The encounter in Kashmir in which five security personnel, including a colonel, a major, a J&K police officer, and two soldiers, were killed by militants, is a disturbing reminder in the midst of the coronavirus pandemic of the Valley’s unresolved crisis. Last August, when the government stripped J&K of its special status and bifurcated it into two Union Territories, an impression was created that all problems of Kashmir had been resolved, and the way cleared for J&K’s march towards peace and prosperity. In fact, in the nine months since August 2019, Kashmir has been under two kinds of lockdown. The first one, imposed on August 3, in the wake of the abrogation of Article 370, has segued into the second, imposed to prevent the coronavirus from spreading. But militant groups in the Valley have not vanished. Security forces killed 45 militants from August 2019 to March 2020. More than 200 others remain active. In recent months, some of the spike in shelling across the Line of Control has been attributed to attempts at cross-border infiltration. As the snow melts, there are likely to be more such attempts.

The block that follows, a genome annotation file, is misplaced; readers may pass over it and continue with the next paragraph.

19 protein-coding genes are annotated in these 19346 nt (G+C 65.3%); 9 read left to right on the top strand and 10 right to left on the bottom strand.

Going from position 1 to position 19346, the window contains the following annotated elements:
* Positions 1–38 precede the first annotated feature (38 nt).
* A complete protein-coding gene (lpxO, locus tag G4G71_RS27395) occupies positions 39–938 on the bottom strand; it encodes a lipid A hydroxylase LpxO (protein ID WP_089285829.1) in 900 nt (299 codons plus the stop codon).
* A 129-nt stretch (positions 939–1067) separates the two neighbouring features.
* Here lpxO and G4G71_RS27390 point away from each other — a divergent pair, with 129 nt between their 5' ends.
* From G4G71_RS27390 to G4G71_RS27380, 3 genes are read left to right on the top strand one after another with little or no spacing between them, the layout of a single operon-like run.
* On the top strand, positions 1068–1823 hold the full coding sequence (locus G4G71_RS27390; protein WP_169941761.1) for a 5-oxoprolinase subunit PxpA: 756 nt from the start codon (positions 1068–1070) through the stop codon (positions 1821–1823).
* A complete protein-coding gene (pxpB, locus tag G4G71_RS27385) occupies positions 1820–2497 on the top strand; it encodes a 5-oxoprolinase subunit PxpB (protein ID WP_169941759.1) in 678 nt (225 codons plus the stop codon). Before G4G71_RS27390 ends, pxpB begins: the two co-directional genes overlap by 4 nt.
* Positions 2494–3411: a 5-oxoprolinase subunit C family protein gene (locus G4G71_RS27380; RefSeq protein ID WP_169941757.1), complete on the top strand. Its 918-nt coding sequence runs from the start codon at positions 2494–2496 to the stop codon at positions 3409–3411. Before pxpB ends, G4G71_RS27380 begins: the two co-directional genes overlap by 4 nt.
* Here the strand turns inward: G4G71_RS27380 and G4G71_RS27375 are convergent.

A new group — The Resistance Front — has begun taking responsibility for attacks in the Valley. The incident in Keran, in which five elite commandos of Para 4 were killed in hand to hand combat, and Saturday’s incident in Handwara, have been claimed by this new group. Security agencies believe it to be a front of the Lashkar-e-Toiba, which has gained notoriety internationally and has also been under some pressure due to the monitoring of Pakistan-based terror groups by the Financial Action Task Force.
Two things should worry security agencies and the government. One, there are no rival claimants for such attacks as there would be in the past when a new group made a claim — it may indicate that groups are now co-operating with each other. Even those eager to announce themselves at every opportunity, al Qaeda-linked Ansar Ghazwat ul Hind, and the IS, are silent. Two, in Handwara as in Keran, local youth were among the militants. The double lockdown, and the complete absence of a political process, and the new definitions for who is eligible for domicile in J&K — seen as an attempt to change the demography of the Valley — have not won the government any friends among the people. Even the new J&K Apni Party has retreated into silence. Handwara should be a wake-up call to the government that it cannot continue to muddle through the Valley with the bureaucracy propping up the August 5, 2019 decisions on one side and the security forces on the other.